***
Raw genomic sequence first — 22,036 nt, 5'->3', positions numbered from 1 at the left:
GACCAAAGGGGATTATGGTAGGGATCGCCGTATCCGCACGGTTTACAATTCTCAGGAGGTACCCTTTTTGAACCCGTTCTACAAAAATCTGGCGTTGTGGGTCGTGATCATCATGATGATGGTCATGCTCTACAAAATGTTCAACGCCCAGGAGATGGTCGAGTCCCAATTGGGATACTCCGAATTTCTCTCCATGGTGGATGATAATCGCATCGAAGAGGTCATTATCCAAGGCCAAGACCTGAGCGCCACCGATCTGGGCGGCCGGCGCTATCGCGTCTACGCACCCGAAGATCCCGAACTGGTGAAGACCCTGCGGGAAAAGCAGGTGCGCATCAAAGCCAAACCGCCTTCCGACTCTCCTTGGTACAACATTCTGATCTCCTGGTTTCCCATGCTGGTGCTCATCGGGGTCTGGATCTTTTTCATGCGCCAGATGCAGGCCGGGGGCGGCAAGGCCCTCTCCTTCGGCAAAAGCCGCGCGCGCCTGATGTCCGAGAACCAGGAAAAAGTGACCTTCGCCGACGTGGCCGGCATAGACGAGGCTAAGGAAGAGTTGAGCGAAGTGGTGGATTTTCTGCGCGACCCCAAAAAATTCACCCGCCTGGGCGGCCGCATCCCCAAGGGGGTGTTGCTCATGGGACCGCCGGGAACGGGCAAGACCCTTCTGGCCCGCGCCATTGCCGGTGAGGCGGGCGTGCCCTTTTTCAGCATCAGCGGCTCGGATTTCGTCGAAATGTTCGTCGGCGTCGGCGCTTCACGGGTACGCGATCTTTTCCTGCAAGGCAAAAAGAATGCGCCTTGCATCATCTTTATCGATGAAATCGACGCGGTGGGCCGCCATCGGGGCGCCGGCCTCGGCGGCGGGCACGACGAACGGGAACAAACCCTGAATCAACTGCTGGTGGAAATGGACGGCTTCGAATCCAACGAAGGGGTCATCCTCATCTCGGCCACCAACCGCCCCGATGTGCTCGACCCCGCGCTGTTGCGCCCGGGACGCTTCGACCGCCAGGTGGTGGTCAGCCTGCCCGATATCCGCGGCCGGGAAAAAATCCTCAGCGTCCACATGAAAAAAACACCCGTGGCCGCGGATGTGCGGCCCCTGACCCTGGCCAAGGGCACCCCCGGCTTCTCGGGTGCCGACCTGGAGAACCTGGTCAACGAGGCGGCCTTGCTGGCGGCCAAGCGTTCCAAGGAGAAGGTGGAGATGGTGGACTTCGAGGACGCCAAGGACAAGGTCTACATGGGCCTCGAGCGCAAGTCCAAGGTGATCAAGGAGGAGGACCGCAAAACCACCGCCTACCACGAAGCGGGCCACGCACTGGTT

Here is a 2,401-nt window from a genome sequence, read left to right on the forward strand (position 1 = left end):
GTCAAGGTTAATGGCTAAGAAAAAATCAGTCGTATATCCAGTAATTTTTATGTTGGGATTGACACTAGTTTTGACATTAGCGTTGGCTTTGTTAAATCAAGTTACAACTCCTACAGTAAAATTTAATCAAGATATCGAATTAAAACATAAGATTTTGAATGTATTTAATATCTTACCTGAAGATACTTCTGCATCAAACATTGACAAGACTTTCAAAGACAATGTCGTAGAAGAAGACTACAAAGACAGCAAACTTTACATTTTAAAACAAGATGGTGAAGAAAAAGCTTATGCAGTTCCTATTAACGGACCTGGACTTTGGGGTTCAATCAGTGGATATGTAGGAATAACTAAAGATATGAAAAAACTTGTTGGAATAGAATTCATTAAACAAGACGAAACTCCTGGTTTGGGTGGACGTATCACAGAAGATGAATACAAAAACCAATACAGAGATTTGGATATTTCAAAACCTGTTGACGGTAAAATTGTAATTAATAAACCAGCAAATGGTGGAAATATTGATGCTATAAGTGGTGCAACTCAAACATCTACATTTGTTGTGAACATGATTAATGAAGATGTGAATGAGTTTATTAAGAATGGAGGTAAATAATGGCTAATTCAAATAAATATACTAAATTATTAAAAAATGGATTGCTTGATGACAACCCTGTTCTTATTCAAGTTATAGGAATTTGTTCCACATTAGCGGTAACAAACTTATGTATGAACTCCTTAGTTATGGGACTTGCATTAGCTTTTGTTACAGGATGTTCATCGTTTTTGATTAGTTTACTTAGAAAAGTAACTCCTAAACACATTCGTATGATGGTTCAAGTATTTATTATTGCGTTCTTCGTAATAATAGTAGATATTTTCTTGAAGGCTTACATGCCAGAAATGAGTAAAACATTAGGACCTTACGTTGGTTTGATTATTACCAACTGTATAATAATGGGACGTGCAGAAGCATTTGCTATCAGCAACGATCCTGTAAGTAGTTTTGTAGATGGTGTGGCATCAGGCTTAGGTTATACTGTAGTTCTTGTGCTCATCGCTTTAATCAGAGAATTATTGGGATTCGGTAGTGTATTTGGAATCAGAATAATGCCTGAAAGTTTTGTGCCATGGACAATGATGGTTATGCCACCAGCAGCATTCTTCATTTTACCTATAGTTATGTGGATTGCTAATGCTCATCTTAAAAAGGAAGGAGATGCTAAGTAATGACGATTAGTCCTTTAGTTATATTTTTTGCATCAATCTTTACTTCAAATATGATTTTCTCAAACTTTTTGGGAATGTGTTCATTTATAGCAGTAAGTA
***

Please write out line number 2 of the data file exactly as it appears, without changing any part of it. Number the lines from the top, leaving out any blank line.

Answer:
GACCAAAGGGGATTATGGTAGGGATCGCCGTATCCGCACGGTTTACAATTCTCAGGAGGTACCCTTTTTGAACCCGTTCTACAAAAATCTGGCGTTGTGGGTCGTGATCATCATGATGATGGTCATGCTCTACAAAATGTTCAACGCCCAGGAGATGGTCGAGTCCCAATTGGGATACTCCGAATTTCTCTCCATGGTGGATGATAATCGCATCGAAGAGGTCATTATCCAAGGCCAAGACCTGAGCGCCACCGATCTGGGCGGCCGGCGCTATCGCGTCTACGCACCCGAAGATCCCGAACTGGTGAAGACCCTGCGGGAAAAGCAGGTGCGCATCAAAGCCAAACCGCCTTCCGACTCTCCTTGGTACAACATTCTGATCTCCTGGTTTCCCATGCTGGTGCTCATCGGGGTCTGGATCTTTTTCATGCGCCAGATGCAGGCCGGGGGCGGCAAGGCCCTCTCCTTCGGCAAAAGCCGCGCGCGCCTGATGTCCGAGAACCAGGAAAAAGTGACCTTCGCCGACGTGGCCGGCATAGACGAGGCTAAGGAAGAGTTGAGCGAAGTGGTGGATTTTCTGCGCGACCCCAAAAAATTCACCCGCCTGGGCGGCCGCATCCCCAAGGGGGTGTTGCTCATGGGACCGCCGGGAACGGGCAAGACCCTTCTGGCCCGCGCCATTGCCGGTGAGGCGGGCGTGCCCTTTTTCAGCATCAGCGGCTCGGATTTCGTCGAAATGTTCGTCGGCGTCGGCGCTTCACGGGTACGCGATCTTTTCCTGCAAGGCAAAAAGAATGCGCCTTGCATCATCTTTATCGATGAAATCGACGCGGTGGGCCGCCATCGGGGCGCCGGCCTCGGCGGCGGGCACGACGAACGGGAACAAACCCTGAATCAACTGCTGGTGGAAATGGACGGCTTCGAATCCAACGAAGGGGTCATCCTCATCTCGGCCACCAACCGCCCCGATGTGCTCGACCCCGCGCTGTTGCGCCCGGGACGCTTCGACCGCCAGGTGGTGGTCAGCCTGCCCGATATCCGCGGCCGGGAAAAAATCCTCAGCGTCCACATGAAAAAAACACCCGTGGCCGCGGATGTGCGGCCCCTGACCCTGGCCAAGGGCACCCCCGGCTTCTCGGGTGCCGACCTGGAGAACCTGGTCAACGAGGCGGCCTTGCTGGCGGCCAAGCGTTCCAAGGAGAAGGTGGAGATGGTGGACTTCGAGGACGCCAAGGACAAGGTCTACATGGGCCTCGAGCGCAAGTCCAAGGTGATCAAGGAGGAGGACCGCAAAACCACCGCCTACCACGAAGCGGGCCACGCACTGGTT